This past year we were able to reach a new generation of young people and adults, sharing important lessons about the Holocaust. We are teaching school children and teens constructive ways to non-violently stand up against hate and intolerance in our society today. We are making a lasting impact and helping to build stronger relations with the local and regional interfaith community. The work in which we are engaged has never been more important (more…)
At Temple Beth Israel, we draw on our proud history to fashion rituals that are authentic, progressive, meaningful and provocative. We welcome everyone. You need not be Jewish or read Hebrew. Just bring an open heart.
We create a safe and supportive environment in which to contemplate our place in the universe and consider whether we are living up to our expectations and values. We do this with a unique blend of traditional prayers, contemporary poetry, old and new songs, lessons and ideas. And this year, on the first day of Rosh Hashanah, we warmly welcome the Reverend Jonathan Chapman, pastor at the Westfield Congregational Church as our guest speaker.
It is with heavy hearts that we announce the passing of our dear friend and founder, Ray Gawendo. Ray died on Tuesday, April 3 in Norwich, Connecticut. She was 103 years old. Ray was a proud supporter and adviser of the Preservation Society. We will miss her. (more…)
Temple Beth Israel Preservation Society
(Adopted by Board of Directors August 27, 2017)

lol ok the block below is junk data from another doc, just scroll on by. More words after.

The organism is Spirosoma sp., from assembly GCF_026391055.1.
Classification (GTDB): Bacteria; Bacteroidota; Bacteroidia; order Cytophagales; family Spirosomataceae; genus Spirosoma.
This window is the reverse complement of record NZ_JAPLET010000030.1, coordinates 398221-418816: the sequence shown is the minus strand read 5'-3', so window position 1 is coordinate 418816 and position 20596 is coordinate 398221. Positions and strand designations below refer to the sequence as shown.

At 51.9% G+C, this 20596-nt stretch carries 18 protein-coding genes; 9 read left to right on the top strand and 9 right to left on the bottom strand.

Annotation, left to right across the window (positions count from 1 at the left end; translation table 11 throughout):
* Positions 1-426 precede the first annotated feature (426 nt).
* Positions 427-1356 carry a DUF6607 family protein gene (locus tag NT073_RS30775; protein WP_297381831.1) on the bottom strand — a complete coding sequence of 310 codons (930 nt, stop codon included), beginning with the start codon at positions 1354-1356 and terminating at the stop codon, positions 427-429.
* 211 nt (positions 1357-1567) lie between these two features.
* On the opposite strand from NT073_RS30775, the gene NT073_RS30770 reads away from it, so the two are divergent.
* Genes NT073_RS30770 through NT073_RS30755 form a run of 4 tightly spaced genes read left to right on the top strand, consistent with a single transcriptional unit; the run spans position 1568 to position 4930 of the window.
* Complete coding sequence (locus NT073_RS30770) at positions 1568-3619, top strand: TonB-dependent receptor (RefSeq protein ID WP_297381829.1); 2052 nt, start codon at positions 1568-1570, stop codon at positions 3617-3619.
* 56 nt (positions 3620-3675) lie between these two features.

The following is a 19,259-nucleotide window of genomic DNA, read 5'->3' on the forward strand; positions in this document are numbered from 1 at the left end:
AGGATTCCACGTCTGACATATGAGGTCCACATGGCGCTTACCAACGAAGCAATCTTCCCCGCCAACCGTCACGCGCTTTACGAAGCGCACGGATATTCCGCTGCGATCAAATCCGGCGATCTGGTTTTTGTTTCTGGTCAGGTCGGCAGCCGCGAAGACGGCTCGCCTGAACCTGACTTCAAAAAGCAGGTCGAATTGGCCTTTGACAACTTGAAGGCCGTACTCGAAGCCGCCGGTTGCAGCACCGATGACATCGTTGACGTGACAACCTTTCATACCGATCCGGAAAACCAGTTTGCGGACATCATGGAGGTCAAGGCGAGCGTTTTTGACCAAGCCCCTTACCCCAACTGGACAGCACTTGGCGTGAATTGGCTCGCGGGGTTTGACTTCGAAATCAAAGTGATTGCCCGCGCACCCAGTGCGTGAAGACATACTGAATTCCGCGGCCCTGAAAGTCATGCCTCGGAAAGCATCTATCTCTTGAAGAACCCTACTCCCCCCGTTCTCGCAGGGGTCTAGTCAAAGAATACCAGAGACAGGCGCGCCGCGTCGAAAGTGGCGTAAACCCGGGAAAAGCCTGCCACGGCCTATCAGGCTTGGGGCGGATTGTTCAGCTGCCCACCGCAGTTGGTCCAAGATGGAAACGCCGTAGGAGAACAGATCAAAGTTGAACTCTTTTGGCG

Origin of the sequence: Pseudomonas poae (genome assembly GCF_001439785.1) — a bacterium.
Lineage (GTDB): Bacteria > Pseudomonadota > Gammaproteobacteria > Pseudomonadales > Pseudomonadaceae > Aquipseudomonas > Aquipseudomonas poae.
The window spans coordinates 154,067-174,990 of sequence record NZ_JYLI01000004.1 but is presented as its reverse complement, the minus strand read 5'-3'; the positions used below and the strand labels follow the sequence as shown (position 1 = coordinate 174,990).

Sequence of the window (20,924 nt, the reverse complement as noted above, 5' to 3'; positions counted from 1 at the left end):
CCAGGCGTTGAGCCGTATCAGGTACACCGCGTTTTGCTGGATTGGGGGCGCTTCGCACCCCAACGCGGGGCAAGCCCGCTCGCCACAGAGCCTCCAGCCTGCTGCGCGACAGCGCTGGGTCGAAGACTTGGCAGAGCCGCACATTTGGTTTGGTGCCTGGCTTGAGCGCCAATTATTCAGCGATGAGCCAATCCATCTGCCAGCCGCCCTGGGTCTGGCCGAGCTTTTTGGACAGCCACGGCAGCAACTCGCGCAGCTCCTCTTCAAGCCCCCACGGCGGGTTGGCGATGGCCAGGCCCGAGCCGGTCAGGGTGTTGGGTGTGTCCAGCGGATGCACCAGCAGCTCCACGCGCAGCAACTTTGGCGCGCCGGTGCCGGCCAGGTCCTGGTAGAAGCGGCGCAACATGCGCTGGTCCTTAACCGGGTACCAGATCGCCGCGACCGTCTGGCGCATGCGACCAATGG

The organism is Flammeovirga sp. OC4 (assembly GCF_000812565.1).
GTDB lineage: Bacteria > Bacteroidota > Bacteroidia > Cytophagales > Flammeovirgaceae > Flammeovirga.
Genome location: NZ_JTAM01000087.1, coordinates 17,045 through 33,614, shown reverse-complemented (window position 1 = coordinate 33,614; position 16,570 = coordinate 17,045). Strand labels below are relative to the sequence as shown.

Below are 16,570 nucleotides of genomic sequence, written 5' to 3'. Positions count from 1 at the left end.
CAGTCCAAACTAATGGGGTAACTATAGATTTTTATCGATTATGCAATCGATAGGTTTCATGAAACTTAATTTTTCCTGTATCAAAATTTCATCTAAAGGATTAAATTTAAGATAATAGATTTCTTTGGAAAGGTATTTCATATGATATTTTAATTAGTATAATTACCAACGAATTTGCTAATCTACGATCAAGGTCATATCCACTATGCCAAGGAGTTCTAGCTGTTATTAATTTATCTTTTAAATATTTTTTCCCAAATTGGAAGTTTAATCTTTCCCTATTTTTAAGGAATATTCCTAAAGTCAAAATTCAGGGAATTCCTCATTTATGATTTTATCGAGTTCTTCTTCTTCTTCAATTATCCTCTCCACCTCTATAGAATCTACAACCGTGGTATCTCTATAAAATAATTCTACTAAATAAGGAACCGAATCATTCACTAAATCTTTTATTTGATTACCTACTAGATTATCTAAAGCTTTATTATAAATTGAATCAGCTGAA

The High Holy Days are an opportunity for reflection and introspection. As the holidays approach, we at the Temple Beth Israel Preservation Society (TBIPS) are deeply engaged in considering the events of the year that is ending and preparing spiritually for the year to come.
A key element of the mission of TBIPS is to honor the builders of this community, among them Jewish Holocaust Survivors and resistance fighters who experienced first hand the consequences of hate, prejudice and evil. They came to the United States confident that they would never again experience the terrifying sight of a torchlit parade by angry men and women giving the Nazi Salute, carrying Nazi signs and shouting Nazi, racist and anti-Semitic slogans. But we all saw it in Charlottesville a few weeks ago. Not surprisingly, the consequences included terror, death and injuries. Responsibility for the violence that occurred in Charlottesville does not lie with many sides but with one side: the Nazis, alt-right and white supremacists who brought their hate to a peaceful community. We add our voices to those who have roundly condemned these hate groups.
We at TBIPS for ourselves and in honor of the courageous and principled founders of our temple, applaud and join with the Central Conference of American Rabbis, The Rabbinical Assembly, the Reconstructionist Rabbinical Association and the Religious Action Center of Reform Judaism, representing over 4,000 rabbis who have condemned the suggestion that there is any moral equivalency between the White Supremacists and neo- Nazis in Charlottesville and those who objected to their repugnant messages and actions.
The High Holy Days are a season of t’shuvah for us all, an opportunity for each of us to examine our own words and deeds through the lens of America’s ongoing struggle with racism. Our tradition teaches us that humanity is fallible yet also capable of change. We pray that President Trump will recognize and remedy the grave error he has made in abetting the voices of hatred. Whether intended or not, leaders of the hate groups are delighting in the message that they have heard from the White House. A correction is in order. We pray that those who traffic in anti-Semitism, racism, and xenophobia will see that there is no place for such pernicious philosophies in a civilized society. And, we pray that 5778 will be a year of peace for all.